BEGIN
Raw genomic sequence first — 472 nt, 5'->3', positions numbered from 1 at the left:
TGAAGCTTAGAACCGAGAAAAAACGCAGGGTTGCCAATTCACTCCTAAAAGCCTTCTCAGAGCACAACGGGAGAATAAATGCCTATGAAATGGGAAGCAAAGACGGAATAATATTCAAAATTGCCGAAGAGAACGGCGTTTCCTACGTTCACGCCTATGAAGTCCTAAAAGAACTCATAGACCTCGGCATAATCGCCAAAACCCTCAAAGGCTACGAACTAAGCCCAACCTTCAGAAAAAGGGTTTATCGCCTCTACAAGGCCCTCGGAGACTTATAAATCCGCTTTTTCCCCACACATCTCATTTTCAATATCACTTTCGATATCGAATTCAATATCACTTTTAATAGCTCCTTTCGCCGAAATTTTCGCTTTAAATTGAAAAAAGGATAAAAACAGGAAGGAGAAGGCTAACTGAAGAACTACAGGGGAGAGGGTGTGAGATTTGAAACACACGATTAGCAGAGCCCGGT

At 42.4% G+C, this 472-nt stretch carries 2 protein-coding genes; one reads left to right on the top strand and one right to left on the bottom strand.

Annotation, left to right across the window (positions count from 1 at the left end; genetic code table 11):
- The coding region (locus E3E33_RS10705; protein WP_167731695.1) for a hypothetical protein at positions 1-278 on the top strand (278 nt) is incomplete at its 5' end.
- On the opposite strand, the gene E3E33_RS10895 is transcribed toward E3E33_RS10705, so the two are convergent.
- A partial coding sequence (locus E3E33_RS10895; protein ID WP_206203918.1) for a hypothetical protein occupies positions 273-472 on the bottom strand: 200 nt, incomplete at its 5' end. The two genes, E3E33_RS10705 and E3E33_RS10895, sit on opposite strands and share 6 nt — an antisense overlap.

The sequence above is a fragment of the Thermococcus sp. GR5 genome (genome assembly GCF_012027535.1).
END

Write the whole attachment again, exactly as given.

Raw genomic sequence first — 472 nt, 5'->3', positions numbered from 1 at the left:
TGAAGCTTAGAACCGAGAAAAAACGCAGGGTTGCCAATTCACTCCTAAAAGCCTTCTCAGAGCACAACGGGAGAATAAATGCCTATGAAATGGGAAGCAAAGACGGAATAATATTCAAAATTGCCGAAGAGAACGGCGTTTCCTACGTTCACGCCTATGAAGTCCTAAAAGAACTCATAGACCTCGGCATAATCGCCAAAACCCTCAAAGGCTACGAACTAAGCCCAACCTTCAGAAAAAGGGTTTATCGCCTCTACAAGGCCCTCGGAGACTTATAAATCCGCTTTTTCCCCACACATCTCATTTTCAATATCACTTTCGATATCGAATTCAATATCACTTTTAATAGCTCCTTTCGCCGAAATTTTCGCTTTAAATTGAAAAAAGGATAAAAACAGGAAGGAGAAGGCTAACTGAAGAACTACAGGGGAGAGGGTGTGAGATTTGAAACACACGATTAGCAGAGCCCGGT

At 42.4% G+C, this 472-nt stretch carries 2 protein-coding genes; one reads left to right on the top strand and one right to left on the bottom strand.

Annotation, left to right across the window (positions count from 1 at the left end; genetic code table 11):
- The coding region (locus E3E33_RS10705; protein WP_167731695.1) for a hypothetical protein at positions 1-278 on the top strand (278 nt) is incomplete at its 5' end.
- On the opposite strand, the gene E3E33_RS10895 is transcribed toward E3E33_RS10705, so the two are convergent.
- A partial coding sequence (locus E3E33_RS10895; protein ID WP_206203918.1) for a hypothetical protein occupies positions 273-472 on the bottom strand: 200 nt, incomplete at its 5' end. The two genes, E3E33_RS10705 and E3E33_RS10895, sit on opposite strands and share 6 nt — an antisense overlap.

The sequence above is a fragment of the Thermococcus sp. GR5 genome (genome assembly GCF_012027535.1).